Democratic Congressman Mark Takano of California’s 41st district, which includes Riverside and Moreno Valley, re-affirmed his support for the immigrant and undocumented community at an event last Thursday.
Speaking at a town hall hosted by Inland Empire nonprofit organizations Mi Familia Vota and the Inland Coalition for Immigrant Justice, Takano spoke about his support for DACA, the Deferred Action for Childhood Arrivals program, and his opposition to President Trump.
Takano said: “Most of all, I want you to know that my congressional office is here to help you. We can’t always, especially in these times, do everything to stop the consequences of this administration. But we are friends and we are allies, and we will try to support you in the way that we can.”
Takano referenced a recent study by the Center for American Progress that found that ending the DACA program, which shields young undocumented immigrants from deportation and grants them a work permit, would cost the state of California around 11$ billion.
Rep. Takano was part of an open letter from House Democrats to President Trump in early August, urging the president to oppose litigation from the state of Texas that could challenge DACA.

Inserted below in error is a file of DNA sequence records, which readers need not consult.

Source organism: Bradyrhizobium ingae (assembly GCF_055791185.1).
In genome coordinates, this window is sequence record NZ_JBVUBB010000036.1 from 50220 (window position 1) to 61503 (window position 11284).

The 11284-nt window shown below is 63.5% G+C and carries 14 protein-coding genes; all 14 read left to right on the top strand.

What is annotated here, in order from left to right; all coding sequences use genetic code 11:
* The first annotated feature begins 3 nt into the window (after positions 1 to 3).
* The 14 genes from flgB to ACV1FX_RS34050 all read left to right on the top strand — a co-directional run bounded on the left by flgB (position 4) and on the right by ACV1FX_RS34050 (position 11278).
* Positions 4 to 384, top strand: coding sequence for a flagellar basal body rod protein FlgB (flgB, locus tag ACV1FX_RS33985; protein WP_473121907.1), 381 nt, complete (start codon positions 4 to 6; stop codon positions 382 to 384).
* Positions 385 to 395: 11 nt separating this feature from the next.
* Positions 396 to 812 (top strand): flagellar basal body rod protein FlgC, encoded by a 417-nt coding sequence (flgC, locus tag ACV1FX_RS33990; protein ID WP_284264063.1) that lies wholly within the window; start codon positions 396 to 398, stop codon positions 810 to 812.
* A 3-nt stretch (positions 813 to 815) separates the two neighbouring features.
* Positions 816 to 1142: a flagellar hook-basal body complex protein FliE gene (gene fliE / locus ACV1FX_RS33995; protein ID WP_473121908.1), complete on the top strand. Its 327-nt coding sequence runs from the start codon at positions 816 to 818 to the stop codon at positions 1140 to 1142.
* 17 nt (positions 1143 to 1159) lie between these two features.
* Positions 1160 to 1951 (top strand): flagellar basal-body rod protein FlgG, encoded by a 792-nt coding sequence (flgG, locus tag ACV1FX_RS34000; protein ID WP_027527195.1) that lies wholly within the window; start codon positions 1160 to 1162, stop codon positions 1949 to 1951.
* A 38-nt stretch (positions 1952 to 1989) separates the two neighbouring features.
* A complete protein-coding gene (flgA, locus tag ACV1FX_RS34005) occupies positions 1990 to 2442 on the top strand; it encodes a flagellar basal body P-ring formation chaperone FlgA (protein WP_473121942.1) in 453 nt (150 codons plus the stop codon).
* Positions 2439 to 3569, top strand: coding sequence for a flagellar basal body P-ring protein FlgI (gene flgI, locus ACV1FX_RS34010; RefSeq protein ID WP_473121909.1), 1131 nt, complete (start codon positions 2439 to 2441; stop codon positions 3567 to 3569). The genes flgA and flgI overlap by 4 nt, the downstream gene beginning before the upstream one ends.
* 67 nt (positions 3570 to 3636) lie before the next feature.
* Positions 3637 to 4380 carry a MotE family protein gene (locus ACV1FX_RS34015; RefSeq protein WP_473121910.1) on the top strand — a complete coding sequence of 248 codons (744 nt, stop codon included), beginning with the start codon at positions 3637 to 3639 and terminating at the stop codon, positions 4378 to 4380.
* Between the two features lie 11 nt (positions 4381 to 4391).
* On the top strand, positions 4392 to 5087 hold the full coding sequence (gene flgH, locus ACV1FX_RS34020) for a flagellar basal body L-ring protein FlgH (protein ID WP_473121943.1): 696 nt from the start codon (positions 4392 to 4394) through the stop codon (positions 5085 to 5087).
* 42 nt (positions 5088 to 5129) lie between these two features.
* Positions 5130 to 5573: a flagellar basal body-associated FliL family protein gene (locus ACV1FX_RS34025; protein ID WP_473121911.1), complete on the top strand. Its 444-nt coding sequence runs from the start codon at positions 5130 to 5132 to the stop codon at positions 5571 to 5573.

Most of Thursday’s event involved Takano taking questions from the audience.
Dalila Valdez is a DACA recipient studying Public Policy at UC Riverside. She says she’s worried about what could happen if DACA were to end.
“One of my biggest concerns is how is this going to impact my life, how is this going to impact the work that I do in the community?”
Takano described the legal challenges to DACA currently taking place in Texas courts, and doubted the Trump Administration would take action to defend DACA recipients.
There were some heated moments in the town hall as well. One man, who kept his name anonymous, brought up the recent spike in deportation raids in Riverside and questioned why Latinos should continue to support Democrats.
“Every morning here in Riverside, these are decent mothers and fathers who are being torn away from their children. I guess my question is why should Latinos back up the Democrats? How many thousands of people are going to be deported before something really gets done effectively?”
Takano responded that the Democrats are still the party that is giving the most energy towards protecting undocumented people – but that there’s not much they can get done in Congress while Republicans hold the majority. He also told the story of how an immigration reform bill almost passed in 2013, but was blocked by House Republicans.
The congressman said that change in the immigration system will depend on both public engagements in the issue and getting more Democrats into office in the 2018 midterm elections.
Until then, DREAMers and DACA recipients like Valdez are left wondering what will happen.